What is VAT?
Value Added Tax (VAT, also known as GST in some countries) is a tax typically imposed on a “supply”. VAT systems are effectively a transaction tax — a tax liability arises when you enter into some kinds of transactions (although, economically, tax is imposed on the “valued added” in a supply chain, hence the name).
In effect, a tax liability arises where an entity makes certain kinds of “supplies”. This includes common forms of “supply” like buying petrol, or paying your accountant’s fees.
But as we explained previously, VAT can apply to a much wider range of “supplies” than is commonly thought: insurance products, certain kinds of financial derivative products, and some vouchers for example — although precisely what constitutes a “taxable supply”, and therefore which transactions attract VAT, varies between jurisdictions.
VAT & ICOs: What position are regulators taking?
Most regulators have not yet published their formal position on the VAT treatment of tokens or coins issued by ICO projects. But there is a real chance that ICO tokens sales could constitute “supplies” and be subject to VAT. Rates vary from around 5% to 25% in most OECD countries, and are around 20% on average.
Recent legal changes to the way that VAT is imposed (and administered) can mean that operations in one country can potentially give rise to a tax liability in another — in short, this is because VAT is increasingly imposed on a ‘destination’ principle (essentially where the end user is), rather than based on where the supplier was located.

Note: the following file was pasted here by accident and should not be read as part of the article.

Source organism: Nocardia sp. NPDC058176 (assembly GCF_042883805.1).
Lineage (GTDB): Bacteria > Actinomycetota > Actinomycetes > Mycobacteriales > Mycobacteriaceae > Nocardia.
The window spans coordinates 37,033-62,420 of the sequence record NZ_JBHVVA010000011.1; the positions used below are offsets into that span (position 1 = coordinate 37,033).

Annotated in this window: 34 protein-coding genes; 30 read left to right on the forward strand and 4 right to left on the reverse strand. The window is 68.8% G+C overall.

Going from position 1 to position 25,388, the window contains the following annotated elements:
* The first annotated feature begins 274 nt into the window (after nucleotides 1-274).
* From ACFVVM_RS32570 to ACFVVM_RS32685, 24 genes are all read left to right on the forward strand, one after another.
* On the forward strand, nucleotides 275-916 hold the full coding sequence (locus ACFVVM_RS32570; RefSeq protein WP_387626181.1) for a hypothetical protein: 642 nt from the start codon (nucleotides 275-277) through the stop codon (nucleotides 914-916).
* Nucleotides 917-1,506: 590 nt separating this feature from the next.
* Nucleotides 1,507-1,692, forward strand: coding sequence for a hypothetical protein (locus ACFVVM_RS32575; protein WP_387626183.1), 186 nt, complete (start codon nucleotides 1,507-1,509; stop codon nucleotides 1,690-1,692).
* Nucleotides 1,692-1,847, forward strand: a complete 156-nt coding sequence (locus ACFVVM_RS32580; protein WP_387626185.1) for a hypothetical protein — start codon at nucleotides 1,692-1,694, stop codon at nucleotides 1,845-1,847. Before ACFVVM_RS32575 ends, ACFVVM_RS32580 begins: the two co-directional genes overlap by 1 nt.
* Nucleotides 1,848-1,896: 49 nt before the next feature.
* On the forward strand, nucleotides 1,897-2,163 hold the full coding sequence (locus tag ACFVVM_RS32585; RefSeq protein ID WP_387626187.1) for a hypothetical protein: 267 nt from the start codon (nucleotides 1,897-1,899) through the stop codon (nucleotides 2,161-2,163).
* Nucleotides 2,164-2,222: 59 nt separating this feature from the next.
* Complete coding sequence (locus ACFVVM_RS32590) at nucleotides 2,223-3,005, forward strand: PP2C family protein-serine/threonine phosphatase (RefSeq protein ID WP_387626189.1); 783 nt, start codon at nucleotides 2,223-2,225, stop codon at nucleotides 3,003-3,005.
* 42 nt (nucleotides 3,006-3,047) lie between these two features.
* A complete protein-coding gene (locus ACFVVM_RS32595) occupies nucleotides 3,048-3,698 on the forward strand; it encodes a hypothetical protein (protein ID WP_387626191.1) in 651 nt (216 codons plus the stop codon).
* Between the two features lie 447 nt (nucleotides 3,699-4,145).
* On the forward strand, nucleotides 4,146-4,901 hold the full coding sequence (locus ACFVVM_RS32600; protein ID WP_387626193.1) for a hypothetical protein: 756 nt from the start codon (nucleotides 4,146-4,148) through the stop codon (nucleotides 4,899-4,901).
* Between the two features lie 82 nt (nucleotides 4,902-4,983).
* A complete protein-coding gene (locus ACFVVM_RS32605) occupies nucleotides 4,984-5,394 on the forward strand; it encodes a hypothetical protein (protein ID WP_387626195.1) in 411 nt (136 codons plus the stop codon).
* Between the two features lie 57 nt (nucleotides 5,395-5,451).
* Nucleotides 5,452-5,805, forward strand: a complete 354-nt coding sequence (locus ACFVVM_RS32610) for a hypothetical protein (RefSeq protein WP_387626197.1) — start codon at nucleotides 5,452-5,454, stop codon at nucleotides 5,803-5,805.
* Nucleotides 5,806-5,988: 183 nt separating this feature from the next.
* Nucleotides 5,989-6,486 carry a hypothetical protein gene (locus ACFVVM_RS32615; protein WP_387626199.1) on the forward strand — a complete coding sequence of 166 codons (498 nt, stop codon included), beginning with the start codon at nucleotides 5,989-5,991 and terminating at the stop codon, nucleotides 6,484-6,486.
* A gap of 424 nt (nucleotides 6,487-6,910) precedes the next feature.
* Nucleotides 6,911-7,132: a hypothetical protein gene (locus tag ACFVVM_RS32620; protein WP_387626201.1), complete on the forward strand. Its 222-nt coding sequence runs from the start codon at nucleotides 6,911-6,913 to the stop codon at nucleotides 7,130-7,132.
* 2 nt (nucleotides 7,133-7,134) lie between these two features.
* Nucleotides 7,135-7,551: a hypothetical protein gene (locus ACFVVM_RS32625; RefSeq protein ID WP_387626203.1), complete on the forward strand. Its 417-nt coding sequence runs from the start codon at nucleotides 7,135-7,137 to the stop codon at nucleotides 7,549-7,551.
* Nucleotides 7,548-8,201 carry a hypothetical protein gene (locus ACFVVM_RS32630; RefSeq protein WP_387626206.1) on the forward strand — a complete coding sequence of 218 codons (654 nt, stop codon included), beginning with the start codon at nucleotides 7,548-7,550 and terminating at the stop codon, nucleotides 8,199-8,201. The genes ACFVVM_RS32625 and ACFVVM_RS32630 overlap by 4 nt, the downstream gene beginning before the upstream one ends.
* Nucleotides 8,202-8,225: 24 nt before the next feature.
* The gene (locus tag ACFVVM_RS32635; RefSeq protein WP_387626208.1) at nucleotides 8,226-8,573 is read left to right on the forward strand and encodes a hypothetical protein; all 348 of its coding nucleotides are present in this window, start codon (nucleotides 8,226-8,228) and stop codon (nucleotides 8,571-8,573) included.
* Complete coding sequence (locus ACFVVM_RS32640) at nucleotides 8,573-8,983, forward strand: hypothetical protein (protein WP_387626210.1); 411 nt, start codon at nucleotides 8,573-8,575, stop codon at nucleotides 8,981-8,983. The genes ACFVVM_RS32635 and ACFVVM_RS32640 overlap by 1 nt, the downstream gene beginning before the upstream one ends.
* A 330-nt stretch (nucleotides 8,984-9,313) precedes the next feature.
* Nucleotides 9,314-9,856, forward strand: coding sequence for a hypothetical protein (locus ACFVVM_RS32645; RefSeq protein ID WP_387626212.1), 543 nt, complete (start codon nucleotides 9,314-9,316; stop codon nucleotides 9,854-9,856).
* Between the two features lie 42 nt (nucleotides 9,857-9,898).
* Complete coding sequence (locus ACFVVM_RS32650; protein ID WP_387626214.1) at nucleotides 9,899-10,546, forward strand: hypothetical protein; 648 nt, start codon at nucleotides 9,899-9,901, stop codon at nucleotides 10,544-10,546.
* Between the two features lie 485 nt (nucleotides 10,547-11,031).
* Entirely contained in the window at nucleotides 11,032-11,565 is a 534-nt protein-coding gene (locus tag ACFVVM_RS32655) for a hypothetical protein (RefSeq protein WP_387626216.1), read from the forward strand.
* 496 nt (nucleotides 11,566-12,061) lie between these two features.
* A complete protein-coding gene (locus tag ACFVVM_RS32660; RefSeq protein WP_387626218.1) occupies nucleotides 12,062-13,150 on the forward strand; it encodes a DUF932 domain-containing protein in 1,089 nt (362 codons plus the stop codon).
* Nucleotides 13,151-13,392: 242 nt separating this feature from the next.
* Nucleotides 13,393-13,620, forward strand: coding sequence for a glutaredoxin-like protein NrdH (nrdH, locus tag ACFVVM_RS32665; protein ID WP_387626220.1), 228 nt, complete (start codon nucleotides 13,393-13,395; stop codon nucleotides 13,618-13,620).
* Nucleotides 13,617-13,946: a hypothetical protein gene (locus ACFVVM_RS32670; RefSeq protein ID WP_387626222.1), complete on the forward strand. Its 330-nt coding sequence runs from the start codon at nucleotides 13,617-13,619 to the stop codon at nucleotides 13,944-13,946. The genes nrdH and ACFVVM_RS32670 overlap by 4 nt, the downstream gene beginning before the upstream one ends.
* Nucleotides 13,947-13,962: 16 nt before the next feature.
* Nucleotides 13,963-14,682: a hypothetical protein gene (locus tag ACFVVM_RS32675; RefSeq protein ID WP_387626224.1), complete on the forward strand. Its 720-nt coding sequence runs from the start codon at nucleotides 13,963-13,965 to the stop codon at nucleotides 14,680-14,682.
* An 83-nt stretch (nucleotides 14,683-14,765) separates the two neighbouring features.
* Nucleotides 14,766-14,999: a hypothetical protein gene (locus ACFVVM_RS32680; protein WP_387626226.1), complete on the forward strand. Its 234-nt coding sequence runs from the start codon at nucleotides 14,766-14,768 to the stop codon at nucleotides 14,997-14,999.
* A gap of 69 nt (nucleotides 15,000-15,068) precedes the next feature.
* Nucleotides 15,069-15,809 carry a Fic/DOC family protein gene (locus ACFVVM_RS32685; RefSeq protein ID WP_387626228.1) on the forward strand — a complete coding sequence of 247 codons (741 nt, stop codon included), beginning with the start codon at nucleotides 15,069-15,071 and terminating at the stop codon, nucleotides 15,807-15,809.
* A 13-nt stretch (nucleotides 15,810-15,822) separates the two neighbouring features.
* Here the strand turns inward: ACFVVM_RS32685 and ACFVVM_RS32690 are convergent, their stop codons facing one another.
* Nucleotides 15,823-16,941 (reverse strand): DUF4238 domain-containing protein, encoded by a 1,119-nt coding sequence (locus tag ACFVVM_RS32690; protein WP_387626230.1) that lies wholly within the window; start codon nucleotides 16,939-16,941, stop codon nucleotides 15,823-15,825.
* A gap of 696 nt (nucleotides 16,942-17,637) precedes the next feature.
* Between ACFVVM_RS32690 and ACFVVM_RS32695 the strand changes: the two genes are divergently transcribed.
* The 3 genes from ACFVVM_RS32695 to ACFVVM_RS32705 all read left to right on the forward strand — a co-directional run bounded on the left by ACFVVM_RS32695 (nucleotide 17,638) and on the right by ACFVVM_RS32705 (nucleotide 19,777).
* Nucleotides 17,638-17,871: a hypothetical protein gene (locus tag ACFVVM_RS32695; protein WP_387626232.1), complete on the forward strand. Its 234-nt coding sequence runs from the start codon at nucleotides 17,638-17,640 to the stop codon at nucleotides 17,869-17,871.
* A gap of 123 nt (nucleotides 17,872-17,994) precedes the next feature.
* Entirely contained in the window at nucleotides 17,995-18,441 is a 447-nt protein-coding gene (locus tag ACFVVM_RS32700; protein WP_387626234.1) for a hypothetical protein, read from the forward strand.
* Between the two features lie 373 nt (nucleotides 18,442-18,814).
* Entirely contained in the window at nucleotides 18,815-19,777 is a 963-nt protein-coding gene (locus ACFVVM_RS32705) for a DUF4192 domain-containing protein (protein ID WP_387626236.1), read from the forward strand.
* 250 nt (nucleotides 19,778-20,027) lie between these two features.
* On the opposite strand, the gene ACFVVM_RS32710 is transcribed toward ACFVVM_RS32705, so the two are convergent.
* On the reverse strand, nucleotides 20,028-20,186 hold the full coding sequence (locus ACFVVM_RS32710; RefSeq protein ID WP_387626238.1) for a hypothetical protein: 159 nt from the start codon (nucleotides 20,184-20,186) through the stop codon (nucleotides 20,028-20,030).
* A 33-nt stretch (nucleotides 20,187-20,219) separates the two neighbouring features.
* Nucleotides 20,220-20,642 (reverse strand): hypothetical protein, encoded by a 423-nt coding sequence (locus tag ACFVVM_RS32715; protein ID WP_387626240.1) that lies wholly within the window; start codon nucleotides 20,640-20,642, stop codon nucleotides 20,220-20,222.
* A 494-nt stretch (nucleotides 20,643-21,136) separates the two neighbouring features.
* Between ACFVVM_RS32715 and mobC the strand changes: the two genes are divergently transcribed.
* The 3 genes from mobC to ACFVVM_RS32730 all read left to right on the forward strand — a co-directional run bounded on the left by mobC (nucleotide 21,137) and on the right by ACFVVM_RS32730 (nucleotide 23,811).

What should my ICO do about VAT?
VAT obligations should definitely be taken into account — without considering the impact of VAT, you may wake up one morning to a large VAT bill from a country half-way across the world. This could put a damper the success of your ICO.
Most major countries (except the US) impose VAT, so it is likely to be a consideration in many jurisdictions that your ICO may sell to.
Additionally, VAT is widely referred to as a ‘high compliance cost’ tax, as this administrative requirements can be very involved. This is particularly so when running an international ICO, as the VAT obligations could potentially require your ICO to engage with and remit VAT to dozens of agencies around the world. As with many areas of law, compliance for ICOs and cryptocurrency projects can be higher still, as there is little guidance on how the law will apply.
If you haven’t planned on it, facing a tax bill of what could be around 20% of your ICO proceeds could be catastrophic. This, plus the man hours of compliance required for multiple jurisdictions, could be crippling in the early stages of the post-ICO project.
However, exactly what you need to do about VAT will vary.
Is there a ‘way out’?
The VAT treatment of ICO tokens may be different in each jurisdiction, so you may not have a liability in every country your ICO sells to. Further, there are exceptions to the general VAT rules mentioned above.
Certain “supplies” are exempt. Some types of entity are exempt in certain countries. Many countries have thresholds which effectively exempt suppliers that make “supplies”, or have revenue under certain thresholds. These thresholds vary significantly — from $0 to SGD1 million.
There may also be ways that tokens sales could be structured so that a VAT liability does not arise when the ICO occurs.
Fundamentally though, whether your ICO tokens are supplies subject to VAT is likely to depend on exactly how your ICO tokens & arrangements are structured, so getting advisors involved early on is likely to be the best way of helping you determine likely tax outcomes from an early stage.